The Supreme Court of Canada will hear a challenge of BC’s tough drinking and driving laws, or at least the initial version of them, today.
Acumen Law Corporation’s Paul Doroshenko is in Ottawa to argue in front of Canada’s highest court that the legislation needs to allow for a police officer’s discretion at roadside checks.
“You have got an officer who is looking at you and never concludes that you are affected in your ability to drive despite the reading, and there can be problems with the reading and all sorts of other things that you can imagine. The police officer might be looking at you and saying I think you are just fine. We say that the Motor Vehicle Act says that the police officer in that case can do something else or do nothing. The government says no the police officer still has to issue it regardless.”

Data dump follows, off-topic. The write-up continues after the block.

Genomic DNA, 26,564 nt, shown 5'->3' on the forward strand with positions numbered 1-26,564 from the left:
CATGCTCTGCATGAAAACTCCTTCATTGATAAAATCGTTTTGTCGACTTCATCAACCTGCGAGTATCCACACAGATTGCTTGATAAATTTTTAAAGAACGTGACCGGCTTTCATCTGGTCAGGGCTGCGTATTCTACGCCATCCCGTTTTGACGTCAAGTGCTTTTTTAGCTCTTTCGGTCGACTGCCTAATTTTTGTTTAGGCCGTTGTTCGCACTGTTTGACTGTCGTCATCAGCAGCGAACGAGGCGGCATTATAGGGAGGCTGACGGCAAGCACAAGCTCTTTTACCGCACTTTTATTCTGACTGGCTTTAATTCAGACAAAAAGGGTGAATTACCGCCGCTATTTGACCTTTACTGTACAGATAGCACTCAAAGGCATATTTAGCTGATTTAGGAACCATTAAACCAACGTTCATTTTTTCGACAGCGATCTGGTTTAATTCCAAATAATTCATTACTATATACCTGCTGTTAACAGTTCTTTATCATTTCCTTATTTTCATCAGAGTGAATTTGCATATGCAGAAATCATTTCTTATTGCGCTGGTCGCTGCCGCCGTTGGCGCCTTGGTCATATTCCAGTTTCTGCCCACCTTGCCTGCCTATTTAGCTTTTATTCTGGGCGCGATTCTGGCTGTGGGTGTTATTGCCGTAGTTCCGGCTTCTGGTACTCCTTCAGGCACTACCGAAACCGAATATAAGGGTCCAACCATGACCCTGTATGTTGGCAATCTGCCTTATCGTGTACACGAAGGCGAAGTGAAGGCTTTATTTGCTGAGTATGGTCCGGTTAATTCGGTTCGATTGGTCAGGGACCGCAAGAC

Doroshenko says the law is ambiguous.
He says a police officer’s expert discretion can prevent a person, who might be victim of faulty breathalyzer, from losing their car and facing heavy fines.
BC’s tough drinking driving laws have already been re-written twice in response to previous legal challenges.
Paul Doroshenko says the legal fireworks are far from over for the DUI legislation and for the province’s move address traffic ticket disputes.
“We are seeing all sorts of matters that were formerly things before the courts such as traffic tickets and drinking and driving cases shunted to administrative tribunals. The courts may have something important to say about that. That is just a way the governments get around providing people with charter rights.”
Doroshenko’s DUI legislation challenge is just one of two against the law the Supreme Court of Canada will hear today.